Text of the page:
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NEW IIAVEN MORNING JOURNAL AND COURIER, MONDAY, SEPTEMBER 10 1894.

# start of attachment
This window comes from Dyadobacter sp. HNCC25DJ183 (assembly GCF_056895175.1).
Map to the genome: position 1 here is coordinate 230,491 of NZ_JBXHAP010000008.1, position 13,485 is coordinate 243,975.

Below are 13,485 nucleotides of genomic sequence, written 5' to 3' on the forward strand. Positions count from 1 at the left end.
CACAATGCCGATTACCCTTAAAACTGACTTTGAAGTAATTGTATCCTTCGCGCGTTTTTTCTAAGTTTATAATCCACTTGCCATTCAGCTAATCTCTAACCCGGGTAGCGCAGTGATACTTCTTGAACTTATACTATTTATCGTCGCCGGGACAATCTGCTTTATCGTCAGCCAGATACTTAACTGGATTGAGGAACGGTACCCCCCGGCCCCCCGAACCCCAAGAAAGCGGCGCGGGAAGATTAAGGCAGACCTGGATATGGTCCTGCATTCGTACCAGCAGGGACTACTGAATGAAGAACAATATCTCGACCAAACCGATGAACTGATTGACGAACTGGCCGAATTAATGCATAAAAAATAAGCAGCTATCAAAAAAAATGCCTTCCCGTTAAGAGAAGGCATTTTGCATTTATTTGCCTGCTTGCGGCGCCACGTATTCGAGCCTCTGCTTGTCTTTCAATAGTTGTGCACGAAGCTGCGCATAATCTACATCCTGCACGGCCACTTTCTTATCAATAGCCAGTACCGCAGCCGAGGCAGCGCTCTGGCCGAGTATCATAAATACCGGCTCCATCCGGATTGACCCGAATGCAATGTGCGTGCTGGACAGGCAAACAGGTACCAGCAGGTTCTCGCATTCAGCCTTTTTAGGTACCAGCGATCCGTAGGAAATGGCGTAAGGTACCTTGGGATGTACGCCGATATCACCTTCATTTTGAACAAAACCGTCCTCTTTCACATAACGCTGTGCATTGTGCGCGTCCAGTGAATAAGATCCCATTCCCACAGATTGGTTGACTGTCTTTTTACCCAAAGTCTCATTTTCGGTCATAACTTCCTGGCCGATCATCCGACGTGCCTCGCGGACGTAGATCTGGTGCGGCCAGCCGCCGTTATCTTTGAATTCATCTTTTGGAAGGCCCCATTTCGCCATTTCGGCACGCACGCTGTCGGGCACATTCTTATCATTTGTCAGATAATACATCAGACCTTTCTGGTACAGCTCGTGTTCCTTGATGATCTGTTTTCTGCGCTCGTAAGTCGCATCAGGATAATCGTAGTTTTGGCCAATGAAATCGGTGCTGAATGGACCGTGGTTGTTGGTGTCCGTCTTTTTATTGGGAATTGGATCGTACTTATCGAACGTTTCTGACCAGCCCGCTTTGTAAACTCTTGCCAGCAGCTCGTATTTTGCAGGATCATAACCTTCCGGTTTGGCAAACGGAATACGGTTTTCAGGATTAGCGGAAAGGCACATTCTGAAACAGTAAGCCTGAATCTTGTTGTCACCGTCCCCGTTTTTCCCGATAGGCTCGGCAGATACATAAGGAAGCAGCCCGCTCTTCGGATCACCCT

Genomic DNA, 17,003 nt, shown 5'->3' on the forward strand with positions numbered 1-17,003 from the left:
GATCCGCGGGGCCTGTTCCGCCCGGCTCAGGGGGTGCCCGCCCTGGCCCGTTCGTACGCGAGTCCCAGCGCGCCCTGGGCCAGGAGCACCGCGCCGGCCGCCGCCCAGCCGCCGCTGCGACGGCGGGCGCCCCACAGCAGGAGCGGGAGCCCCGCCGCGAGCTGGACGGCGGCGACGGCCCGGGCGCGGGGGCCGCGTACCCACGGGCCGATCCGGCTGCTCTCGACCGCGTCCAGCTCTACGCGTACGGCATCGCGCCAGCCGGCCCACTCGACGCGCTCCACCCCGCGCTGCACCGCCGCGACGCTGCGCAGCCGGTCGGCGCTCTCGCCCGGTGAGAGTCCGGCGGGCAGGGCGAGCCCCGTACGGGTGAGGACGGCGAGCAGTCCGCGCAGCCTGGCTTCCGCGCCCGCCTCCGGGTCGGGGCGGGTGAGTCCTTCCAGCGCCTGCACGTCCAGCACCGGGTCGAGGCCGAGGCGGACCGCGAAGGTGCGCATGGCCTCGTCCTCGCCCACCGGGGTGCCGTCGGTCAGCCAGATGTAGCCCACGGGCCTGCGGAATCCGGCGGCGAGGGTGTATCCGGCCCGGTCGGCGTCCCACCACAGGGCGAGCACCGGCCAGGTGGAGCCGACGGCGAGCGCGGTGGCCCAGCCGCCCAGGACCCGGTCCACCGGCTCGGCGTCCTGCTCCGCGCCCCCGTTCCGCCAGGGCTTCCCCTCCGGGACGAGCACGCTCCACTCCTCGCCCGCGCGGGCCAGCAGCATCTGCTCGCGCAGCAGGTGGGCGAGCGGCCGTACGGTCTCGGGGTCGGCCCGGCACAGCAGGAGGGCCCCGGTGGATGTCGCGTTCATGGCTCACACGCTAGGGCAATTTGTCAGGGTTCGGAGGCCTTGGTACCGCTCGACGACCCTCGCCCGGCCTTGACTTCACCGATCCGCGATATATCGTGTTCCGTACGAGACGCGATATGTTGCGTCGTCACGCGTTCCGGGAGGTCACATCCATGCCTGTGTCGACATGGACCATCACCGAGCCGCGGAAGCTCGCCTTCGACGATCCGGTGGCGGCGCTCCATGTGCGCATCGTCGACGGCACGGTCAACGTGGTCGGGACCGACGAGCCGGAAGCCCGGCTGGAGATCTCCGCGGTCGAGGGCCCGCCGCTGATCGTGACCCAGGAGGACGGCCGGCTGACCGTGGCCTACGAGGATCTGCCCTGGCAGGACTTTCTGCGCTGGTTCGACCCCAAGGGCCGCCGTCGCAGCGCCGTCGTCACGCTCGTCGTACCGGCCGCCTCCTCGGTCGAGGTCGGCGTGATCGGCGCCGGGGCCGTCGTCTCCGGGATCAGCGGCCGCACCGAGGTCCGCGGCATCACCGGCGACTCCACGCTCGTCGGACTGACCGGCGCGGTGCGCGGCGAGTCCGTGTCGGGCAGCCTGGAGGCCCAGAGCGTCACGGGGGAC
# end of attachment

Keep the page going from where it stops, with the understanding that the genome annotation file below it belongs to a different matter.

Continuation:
MEETING OF LIBRARIANS. hiscvBio on roixn nr tax CONDUCT OF MBBABIB&, l.pr SMd by MUi r TbU Cttjr Olbar Intorwtlug rp, i . . Hertford. Bept. T.-The Con naotlcut Library stoclatton met ye tery morning In the Acton library, Baybrook, by Invitation of the pre.l Bent, the Ret. Samuel Hart, who called the meeting to order at aeven o'clock, and! Invited the Hon. John Allen, prea Ident of the board of truiteee, to give a blitory of the library. Mr. Allen paid a tribute to the effort! of the women of Baybrook In founding the Library as sociation and keeping It alive until the Hon. Thomaa C. Acton gave the build ing in 1879, and the president, In bla opening address, also alluded to the services of Mrs. Hotchkles, Mrs. King, Miss Wood and other ladles. Reports were made by the secretary, treasurer, Connecticut publlo library committee and committee on badges, which had procured a handsome mono gram pin of silver and Yale blue ena mel, the first badge adopted by a state library association. Miss Mary Esther Bobbins, of the New Britain Institute, read the first paper of the session on 'Life at the Library School," describ ing the course, extended from six months In Columbia college in 1887 to the present two years in the Albany school. The number of students Is lim ited to thirty and college graduates are admitted on certificate, but others must pass an examination In history, general Information and three years' work In some modern language. The . school year 'is of ten months and includes courses in cataloguing, classification, bibliography, seminars in current events, critical reviews of books and all the details of library work. Examina tions are held at the end of both years and a thesis is required before a stu dent can receive a diploma. In the discussion which followed, the library training classes in Pratt institute, Drexel institute. Armour Institute and the Maine state college managed by graduates of the library school, were mentioned and their relation to the school defined as that of high school to college. Miss Peck, late of the New Haven public library, read a paper on "Deliv ery Desk Difficulties," such as that of supplying every reader at once with a copy of the latest novel, or of convin cing the publlo of the justice of fines. Professor Camp and Miss Whiting, of ew Britain, were among those. Who took part in the discussion upon this paper, which was followed by one by Professor E. C. Richardson, librarian of Princeton college, and formerly, of the Hartford Theological seminary, upon "Style as a Criterion In the Be Jectlon of BookB." He urged the nej .cessity of remembering in buying -the importance of books to be read for their style, which Is most essential in the formation of right habits of think ing and from that in the upbuilding of .character. He suggested Darwin, Drummond, John 'Burroughs,. Jeremy Taylor, Newman, Spurgeony Pater, Salntsbury and LeQalllenne as mas ters In style In their respective special ties. Members of the association and their friends, to the number of about fifty, were Invited to luncheon at the house of Xhe Hon. Thomas C. Acton. At' the af ternoon session Miss Alice Richardson, librarian of the Tolcott library at the Northfleld, Mass., school, gave an ac count of her work there, which brings her into intimate personal relations with many girls who have had only the meager advantages of district schools and are to a large extent dependent on themselves for the money to carry them through their course. A discussion on the selection and purchase of books was opened by Miss Maltbte, of Falls Village. She was fol lowed by Mrs. Hills of Bridgeport, Miss Richardson of New London, Mrs.-Robinson of Norwich, Miss Hewlns of Hartford, Dr. Beardsley of Plymouth, Mr. Stetson of New Haven, Miss An. drews of Wethersfleld, Miss Chaffee of Moodus, Mr. Brewster of Northfleld, Misses Carpenter and Ford of Willi mantle, the latter librarian of the Dun ham library, reporting that the Willi- mantle Linen Co. always buys what ever she requests; Miss Sheffield, of Utlca, a former officer of the Acton library, Miss Strong of Colchester, the Rev. Dr. Chesebrough of Saybrook, Mr. Wilcox of the newly opened Memorial library In Westerly, R. I., which in. eludes oner voting district of Stonlng- ton; Miss Scott of Norwalk, Miss Twin ing of Waterbury, Professor Richard son of Princeton, Mr. Curtis, principal of the graded school, Saybrook, and Miss Carrington of West Winsted. A bookcase of tasteful design and ex. quislte finish has Just been placed in the Acton library by the young people of Saybrook in memory of Miss Louisa Lord, sister of Samuel Clark Lord, of this city. It Is to be filled with copies of her favorite books, Including many on music. 4 After an Informal talk on newspa pers ana magazines ana votes of thanks to the trustees of the Acton library, the librarian and Mr. and Mrs. Acton, the association adjourned to hold its next meeting In New Britain. , ,, A REMARKABLE EAXILT. ,.-.. Mrs. Wihnof s Six Uncle Entertained at , Her Hgpdioma Rome. Bridgeport, Sept. 8. Mrs. C. E. Wll mot has had the pleasure of entertain ing at her residence, 407 Clinton avenue, the past few days, her six uncles, the youngest of whom is sixty-nine years of age and the eldest eighty-six years, namely, Samuel Baldwin, who lives In Stratford, L. H. Baldwin of New York, Lewis S. Baldwin of Chicago, I. P, Baldwin of Manasses, Va., Ell Baldwin of New York and Elijah Baldwin of Boston. Another brother, Herman Bald win of August, Wis., aged eighty-nine, was nnable to be present The aggre gate age of the seven living is 646 years. The are of a family of nine brothers and one sister, Mary B., mother of Mrs. Wllmot, who died in 1881 at the age of sixty-nine. Phllo died In 1882, aged seventy-two, and Mathew died many-years since, aged forty-two. .They were all bom In Brookfleld, but for. many years were residents of Bridgeport . -,( -'';'7,? . ,-, ,j ,;j The six were satisfactorily grouped ed and photographed by one of our local artists." AH are exceedingly robust 'and good looking men, and are married and have families, CHRIST'S FITY FOR ALL MEN. AX IXTEREST1XO MSBNOX BT THE Iter. JJJ. t. T. MVXOEB. Different Ways In Which TT IWgard Onr bellow M.a ChrtH Looked on All with Pity The Bhom for ThinThe Ktnaent of Chance In the Formation of Men's Lives and Character. Rev. Dr. k. T. Munger, pastor of the United church, preached a most thoughtful and Interesting sermon be fore a large congregation yesterday morning. His theme was "Christ's Pity for Men," and he spoke from the text Matthew, 9:36. His discourse was fh the main as follows: "There are several ways In which we are prone to look at out fellow men. Some regard them with utter Indiffer ence; others with complaisance and good nature; some with good will and solicitude for their welfare, and still others with contempt each according to the bent of his own nature. Taken as a whole, men are so Ignorant, so re pulsive that It is often times hard to re press this feeling of contempt. With Christ, however, It was not so. In Him wo have the example of one who looked at men with deep, steadfast and abid ing pity. He felt In but few ways, but they arc great and noble ways. He had a broad nature that looked forth on all beside Him with love and pity. He saw not a world to be regarded Indifferent ly, contemned or dlsplsed, but a people of great need for pity, "The Hebrew nation was fraught In corruption and confusion of thought at the time Christ was on the earth. Under the oppressive yoke of Rome their na tional life had been hopelessly runied. In the temple was hard-grinding selfish ness, Immorality and the hypocracy of the high priests. Everything rung hol low to the touch. It was upon such a state of things that Christ opened His eyes. His people were heavily taxed and mocked at The world Into which He came was not a good one. "But there was one habit that Christ always avoided. He would not Judge others. The reason for this was that looking on the large side He saw that it would be unjust and cruel. He looked at causes. And this is always the mark of the thinker. Let the appearance wait. He saw. that the reason for the de graded life of the people was because they had no leaders. Christ also saw what a wonderful part that which is commonly called chance plays in all hvlman lives. A chance meeting, a chance temptation, a chance word may change the whole course of one's life. Man is the weakest and most plastic of all creation. He receives the impressions- of all nature. What is it makes a man what he is? You cannot tell. He Is the product of all that has gone before him, and all that is going on in him. But not wholly so. The great element of personality enters In the will that says I can, the conscience that says I ought. There has been too much treatment of men as beings who can merely do right or wrong, and it is to be regis tered accordingly, Theology has treat ed him principally as a sinner. A sin ner he is surely, but a good deal besides. The new doctrine, however, is one of environment The circumstances which have exerted formative influences on the lives of men are being taken Into account. It is perceived that it is by these that men are often corrupted. There are signs of a great humanitar ian movement which will draw into It the whole Christian church. True, it has always been humanitarian, but what now is needed is more of Christ's pity. It has in it great power. It takes the large view of things, which holds us back from hasty Judgment or con tempt. The .Christ-pity is active and inexorable. It never gives over. Christ lived and died in the full exercise of this pity. It was because of it that His heart beat as one with God's. It was deep and powerful and redemptive. It is right and Just to condemn evil. But it is higher and nobler to suspend Judgment and to pity. What am I, or what are you, that we should Judge our brethren? The opinion 'of a sound na ture on the evil doings of another may be taken for granted. But they do not reveal a very high nature nor do they Help to cure the evils they despise. Love created the world, and Love only can reveal It. The mass of humanity is driven back and forth in an ever- struggling tide of woe and misery poor, ignorant suffering, subject to a thou sand temptations. If we look at men in) that way, can we but pity? "It is even so in the present indus trial contest. Labor Is denouncing cap ital and capital is denouncing labor, the one with the torch in its hand and the other with the lash. ; Neither side perceives that they are all only a part of a great movement by which society Is being borne forward. Neither Is wholly right or wholly wrong." WALLIXGFORD. A special meeting of the freemen of the borough is called for Saturday even ing to take action on the petition of Isadora Appleton for abatement of taxes and water rent for ten years. Apple ton is engaged ill making pocket flasks, and at present is conducting business at his own home on Simpson, avenue, but has rented a small building; former ly an annex to -the glass shop on East Center street, but of late used by E. C. Lane for a henhouse. None of 'the other manufacturers asked or received abatement on water taxes for oyer live years. .". -V, I ' ' .- s "' . Hri":' The proposed extension of Wall street causes much disousslon, and. many are opposed to the project, which they do not think is at all necessary at present, and It Is recommended that instead of opening any new streets the opes In1 use at present about the borough be put in decent condition:, which at present they are not Colony' street,, or at least a portion of It, is s4d)y In need of repairs. and other, streets would furbish work for the road workers' for some time to come and give better satisfaction to the taxpayers who have to use them. A man who gave his name as Robert Smith and claimed to hall from New Haven was about town Saturday after noon -and was somewhat' under the in fluence of liquor, asked Officer Rellly to arrest him and then send to his brother in Hartford for money to pay expenses. The officer declined to accede to his wlshcv but gave the nan a. chance to rest himself lnv .the fi&itlon house until he was sober and It "topped raining. Smith worked at Simpson, Hall, Milter A Co.', burnishing, a year ago for a time. B. J. Bullock Is busy collecting In the subscriptions that were solicited to raise funds for the expenses of tnt Dana con certs by the National band. About (200 was subscribed principally by the busi ness men. Frank H. Morse received $250 from the Consolidated Railroad company In set tlement for Injuries received at the time of the railroad accident la the ui ai New Haven In July. . Joseph Evans of Church street is crit ically III with throat trouble with little or no chanoe of recovery. ' M. J. Tuttle had trouble Saturday In trying to get two shirts from the Chi nese luundryman on the plains. Butler bad the check all right, but the celes tial claimed that he knew nothing of the garments. Officer Rellly was called in to fix matters right. The National band will go to Water bury Thursday to furnish music for the Mutual hook and ladder company for the annual firemen's parade. The band have played annually for the same com pany for eleven years Young Jared Klmberly threw a sharp edged stone Saturday and nearly cut off one of the ears of E.M. Hall's young est boy Arthur. The youth has a bad bablt of throwing stones. The entries for the trotting races at the second annual fair of the Agricul tural society on September 26 and 27 on the East Center street park close at 11 o'clock to-night with J. P. Stevenson. The entries for the running races will close each day at 11 a. m. MR. CLINGEK WAS THE BE, Hartford Han's Experience In Western Fvreat Firee. Hartford, Sept. 7. A. H. ding er, a traveling salesman for the Wil liam Rogers Manufacturing Co., was in the midst of the Minnesota forest fires, and his house received an Interesting letter from him yesterday, dated at St. Paul, Sunday, September 2. He de scribes the scenes of the afternoon and night before. He says: "Our train of six coaches was caught In the midst of a dense forest fire by a whirlwind of flames, cracking the win dows and firing the cars in a thousand places at once, while we poor passen gers were lying on the floor watching the sheets of flame over us as our train was being pushed backwards. The en gineer was ' overcome by the intense heat three times during the short run of four miles, when he stopped us lh a little marsh of stagnant water. We all then abandoned the cars and sought refuge In the slimy water, and pre served our lives by scooping holes for our heads and using coats and petti coats to shield our heads from the steady downpour of flre for one hour and thirty minutes, when the wind shifted and kept us prisoners in the hole until four o'clock this (Sunday) morning. Your humble servant lost everything by the flre, as telegraphed from Rush City; both of your sample trunks, and all my clothes and grips, old order books, expense books, ad vance postals and business cards, only saving what I had on my back. As my eyes are in a very bad condition caused by .the, scorching fyeaj, and I am not able to 'keep them : open', a friendly 'stranger from California has volunteered to write for me; and as I cannot see and have no Samples, I will go to Des Moines, la., to-night and re main there until you send me a new line of samples and my eyesight re turns. There were over five hundred lives lost In this flre; the railroad track was lined with bodies." The Grandeur of the Niagara Falls Tonr Tuesday, Sept. 11th, the Iaat. The autumnal season, when nature puts on her garb of many hues and glorious colors, Is the most delightful time for making a tour. All who have read the many word pictures describ ingNiagara would say seeing alone satisfies when one becomes over whelmed with the marvelous flood and rush of waters. The reality is far greater than any mental picture. Na ture here astonishes and enraptures herself. This fascinating four-days trip leaving Tuesday, Sept, 11th,. while giving ample time to see the wonders of this world-renowned spot, also gives an opportunity on Thursday, the 13th, if visitors should prefer, to visit To ronto, the famous English city, and attend the great Industrial exposition. Lake Ontario, the great inland ocean, will be crossed en-route by a fine steamer, while the greatest variety of scenery can be enjoyed on the observa tion train from Niagara Falls to Lewis ton, embracing magnificent views of the Whirlpool rapids, which In Its death-like stillness and perpendicular enclosure would make ,an effective picture for Dante's Inferno. Tickets and-further particulars at Messrs. Peck & Bishop's, 702 Chapel street. . KATVXAt. GROWERS INTERESTED. The Question is the "Rambler" SekureOne of Importmne. , Norwalk, Sept 8. The question In the case of the seizure of H. P. Mor gan's oyster boat, the "Rambler," which will probably be tried In Stam ford city court, Monday, Is of great Importance to the class of oyster men known as the natural growthers. A gentleman. who Is familiar with the case said this morning: "For forty or fifty years the ground which Oliver Cook now claims, has been used by oys termen as a natural bed, and many of them have depended-upon it, largely for their occupation 4jfni fishing and sel ling oysfers and clams. 4t la one of the niost yfollflc; '.-:Tjedr'.:j6i-fthe state and many oystermen lave relied upon It for tlie support of their families. The time when the boats were on the ground was last May and June,'-and none of them were seized from that time until within a week or ten days before the close sea son was over, when the oystermen had the right to begin flBhlng-.on the natu ral beds. , It Is a. significant fact that the day of hearing for this case was fixed on the first day. when the oyster men had" the right td begin' taking oys ters from these natural beds. If private individuals are allowed to take these natural beds -and keep off the men who have, been fishing there .for half a cen. tury or less the prospect tor the natural growthers Is not TeryTMrlg-hV ' j Attorney Frost represents Mr.Morgan In the . case; rrft Qeorg-e B. rHIlf- anT Judge J. H. Perry appear to other oystermea, , , , ,,.,. COXXBCTlOVt tTATM fAIH. The Connecticut state fair la on trial this year, In Its efforts to furnish an exhibit of the products of the state from the farm and the garden, the orchard and the dairy, the shop and the factory, In fact of all the various Industries of the state, some good friends whose opinions the managers respect, have claimed that from a desire to Increase the attendance and furnish amusement fur all, the side shows have been allowed to occupy por tions of the grounds needed for the ac commodation of the exhibitors and visi tors at the fair, and that some of the "fakirs" have not kept' within the bounds of propriety or obeyed the laws of the state. In answer, to these appeals and In accordance with their own intentions and desire always held, for to them the moral character and Influence of the fairs has taken precedence of any desire to .draw a crowd and fill the treasury by allowing any "side shows" or "fakirs" which were In any way aga'nst good morals and the laws of the state a change hits been made. No privileges were rented for the sale of liquor, or for the practice of any games of chance. The officers of the society and the police have kept close watch for any attempted evasions of the law and the prompt punishment of the offenders has followed. This year not only will all these parties be more carefully scrutinized, but all side shows will be moved to a location that will not Interfere with the convenience of exhibitors or visi tors. An appeal Is made to the citizens of the state, who, rather than the socie ty, are on trial at this time, to sus tain the fair by their exhibits of every Industry, and by their presence to show their approval of the efforts of the managers, and that increase of revenue may prove that our citizens do want to see an honest exhibit of all good things that grow or are made In the state of Connecticut. 1 The citizens of Meriden and adjoin ing towns are especially Interested in the success of this fair, as the last one was not a pecuniary success, and upon them especially rests the respon sibility for the present and future of the Boclety. Some good friends knowing what we are doing say, "you have done well but you have not gone far enough." With the proper encouragement we are ready to go as they would ask, for it would be only a support and strength ening of our long settled convictions. T. S. GOLD. Recording Secretary. Cream Hill, Sept 5, 1834. Connecticut Fair. The committee in charge of the ar rangements of the grange fair, which is to be held in Wells' hall, East Hart ford, September 25, 26 and 27, mailed 800 premium lists to the people of East Hartford last night. There will be a theatrical performance ''iach night of the fair with a change of program. Several new and laughable farces will be introduced and there is reason to believe that the entertainments will be an enjoyable attraction. The Windsor Agricultural society has sent a request to the Windsor Locks Wheel club to send a. racing team of four men to race against a like team of Windsor riders on Morris park the first day of the Winsted fair, the win nlng team to have four silver medals and each team to pay an entrance fee of $4. The letter has been referred to the racing committee with power to act in the matter, but it is not general ly looked upon with favor. The society seems to want to use the team for a drawing card and also to have the rid ers pay for the medals. A few of the men are anxious for the race. AX AWE A L TO CAESAR. The Nlantlc Splrltuallat Want to Cross the C. N. a. Grounds. New London, Sept 7. It is said that the society of spiritualists, who own the camping grounds at Nlantic, will make a last appeal to the selectmen of Nlantio for a road to their grounds, and falling to get it will take the mat ter to the legislature, seeking permis sion to go across the state camp grounds. It Is certainly a hardship for the spiritualists to be cooped up as they are by the state's purchase, and there does not seem to be any way in sight by which the selectmen can help the society out. During the week of the encampment of the guard the 'bus of the spiritual ists' grounds went through the state property and was the only 'bus allowed on the field. It went that way Instead of by road to accommodate the mili tia, who would not have felt safe In using the water battery with much travel by the river road, the only way of reaching the spiritualists' grounds. That road is under water for a consid erable part of the way during high tide, yet It is the only way a team can get to the grounds now. 1 'The selectmen of East Lyme can stake a road part way to the grounds In response to the demand of the. spir itualists and then call a town meeting to see about its adoption, but the meet ing would not vote in favor of the road In all probability, because while it is the best, the town could do it -would hot answer the purpose. . The state has made' some provision fqr letting the spiritualists get from their grounds across the state property through a labyrinth of fences to the river road. The river road Is a round about way moreover. The spiritualists cannot see that their travel would In jure the state property materially, and think it wrong that they should be shut out of the only convenient way to town. There might be an objection to the crossing during camp week, but as above stated, the state land is crossed then in order that the water battery can be used with safety. Pennsylvania Tours to the South. ," For several seasons past the an nouncement of the Pennsylvania .rail road 'company's' toursto ttte'south has been looked for with Interest, and the JLpleasant anticipation, oft those who Salt TOSH AC jl at home SALT fenrrv Beware FALSE you an imitation, be honcit itnj it taei. participate In them have been more than realised. For the present early autumn, announcement Is made of two personally-conducted tours from New York to the mountains of Maryland and Virginia and the two most promi nent cities of the upper south. The specific points covered by these tours are Gettysburg, Blue Meuntaln, Luray Caverns, Natural Bridge, the Grottoes of the Shenandoah, and the cities of Richmond and Washington. It would be difficult to plan a tour of ten days which would embrace a more interesting group of plnees, as every one of them has an Individual Interest that cannot fail to enlist wide and fa vorable attention. The scenery of the entire route Is picturesque and attrac tive, and the season Is timed so as to present the scenic beauties In their best form. For dates, rate, &c, see adver tisement In another column. A MERIDEX ROMASCE. Heart Vnlted After Years of Reparation. From the Mcrldon Republican. Over thirty years ago Lavlna Car penter, for many years a popular nurse, and John H. Wilcox, now a war vete ran and pensioner, were engaged to marry. At that time Miss C. was very sick and was told that she had consumption and could not live. Not caring to burden her affianced with the care of a sick woman, Miss Carpenter would not marry her lover. Later Mr. Wilcox married another lady who died about two years ago. Notwithstanding the doctor's verdict. Miss Carpenter recovered, and to-day, although sixty-one years of age, is as sprightly and well as a woman of forty. Her old affianced, John H. Wilcox, Is now sixty-two years of age, and is con ducting a store on State street. He Is a member of Merriam post, and that organization, as well as the general public and their many friends will be surprised. to learn that he and Miss Carpenter are to marry September 18. The ceremony will be performed at Ave o'clock that afternoon at the residence of Rev. J. C. Wilson on Broad street. But a few intimate friends will be Invi ted to attend the ceremony. The re ception, which will follow, will be held at the bride's home on the corner of State and Bast Main streets, where the couple will live in the future. When Miss Carpenter was Inter viewed, this morning, she remarked that It was never too late to mend and thought it a huge Joke to surprise her acquaintances. She was as happy as a young bride and was delighted to be given an opportunity of talking th.e matter over with the reporter. About eight years ago Mr. Wilcox was so low that he was given up for dead, and in order to save time Merriam post made all arrangements for his funeral. They even went so far as to order the flow ers. Mr. Wilcox often smiles over the Incident. IVUK1 5oap IT FLOATS 15 NOT L05T THE PROCTER ft GAM BUS 00. CINT1. A PAINLESS CUBE FOB tiwr, On IlDFjifi, Cocai and all Mi Diseases, IS A8SURED BY THE Bellinger German Remedy ComDanv. Adopted by the SOLDIURS' HOSPITAL BOARD ct Connecticut. OFFICE OB INSTITUTE TBEA.TMENT, desired. GENERAL OFilCE, RTVRIlRTIlK TNSTTTTTT1!' Jtoom 6, Hoadley Bnllding, 49 CHURCH STREET, NEW HAVEN. CONN. B. 8?LEWI8, H. D., President. I7T1 Dr. Toft's ASTHMALUE contain no opium or other anodyne, but deitroys the speoifio asthnui poison in the blood, gives a night's sweet sleep and CURES so tnat von need not necrlectvonr jror saM or sii drootwa. Water Bathing ' or shore, for health arid cleanliness, can be done perfectly with Pearline. The Pearline in such a bath gives you luxurious cleanliness. More, too. It's a decided help toward making the salt water do you good. You don't get all out of it that you can, unless you assist it with Pearline. Soap is out of the question in salt water bathing. You can't use soap with salt water, any way. Peddleri and tome nnscrnntilotut groceri Will tell Ton, this is at good u or "the stme u Pearline." IT'S rear line never peddled. 11 your erocer tends 401 j Amos new Yen, An llnuorMl Veteran. Winsted, Sept. 8. -Colonel A. O. Kel logg walked down the lakeside drive to the pavilion yesterday, and returned to town by the steamer Carrie remark ing that It was his first steamboat ride on Highland laku. The time was when the colonel wan Wlnsted's most promin ent builder, and Its most conspicuous military character. He was one of the early volunteers during the war, and commanded a company in the Second Connecticut Infantry, which went Into the service In May, 1SC1, under Colonel Alfred H. Terry. The community does ItHelf credit when It recognizes Its In debtedness to lis veterans of the war whose days of service are past. DIRECTIONS for mtltift CREAM BALM. CATARRH Apply a pnrtlrlonf tbo lttiliii well up In to thonorttrlls. AnVr a moment drnw strong breath thro' thenoae. I'tfethrtHt times i dny, Hflir inenlH prof on cJ, 1111J before retiring. ELY's'TllEAM HALM Open, and clcunura the Nasal Fawutires, Allays Pain and lu HKUinmtlon, Hulls the fttrna. Prntierfl COLD 'N HEAD tho Mcuihrano from Colds, Restores the Tho Unlm la tienses or Tiiste and Binoii. quickly absorbed and gives relief nt once. Price 60 cents at druggists or by until. ELY BROTHERS. aulO MWFAff 86 Warren street, New York IRON-TONE (non-alcoholic) The ideal Tonic Beverage for Nerve. Brain and Blood, on draught at the principal soda fountains at 5c. per glass. Bottles Extract Magic Iron Tone for home use, 25c. One ( bottle makes a quart of the best Iron Tonic Syrup in the world. Delicious In ice water. Will keep indefinitely. Does not affect the teeth. TOR BALE BY DRUGGISTS AND CONFECTIONERS IN THE TCIB. ' 66 Fifth Street, DERBY. CONN. B M .ORISWOLD.lt. D, Bupt, ?I!r)t7!fuun3Tnir iPoBt-offlce address we mail uiaresswemau FREE trial bottle and prove to yon thatj hndn .it. --I will and does ear asthma! wr CIO. EOieiii CO.. CHESTER. . V. I MAGIC , HEAT YOUR HOUSE , WITH THE CBLEKBATED Mahony Boiler. ' Steam or Hot Water,' Direct or lndireot Kadlatlon, ALSO HOT AIR FURNACES. , Driv-in Wells a specialty. Engineers' Supplies. . , x uov-uioerj wurn guaranteed, cnuiviy wui a. bum f , cited. Personal attention given to modernizing S. SH1IAHAN &.GROARK, J Steam Fitters an Plumbers. Telephone 404-3 ' 28S and 287 State Straatk 3,rg GooOs. Tenth "Week of Our Grand Closing Out Sale. Marvelous Prices This Week. 6Kc, 12Kc, 19c, 25c, 39c, 50c. At These Prices We Are Showing the Host Gigantic Assortment of Dress Goods Ever Displayed Under One Boo They Must Be Sold. EWEN MclNTYRE & CO., 837 and 839 Chapel Street, Ng-w Savon, Ot, A FRIEND IN NEED. DR. SWEET'S INFALLIBLE LIMMMT, Prenared from the rcolDe of Dr. SteDhen Sweet of Connecticut, the great Natural Bona Setter. Has been used for more than 50 year and Is the best known remedy for Rheuma Usui, Neuralgia, Sprains, Brulsea, Burns, Cuts Wounds and all external injuries. C. H. CONWAY, Proprietor, Sole Agent. Financial Trouble Has caused many firms to countermand goods thai were in the process of be ing made. We have just bought such a lot, which ard They are Ladies' Dongoa Button, made to sell fot $2.50. We have them at a price which will sell them rapidly . $1.87. ? 854 Chapel (Street.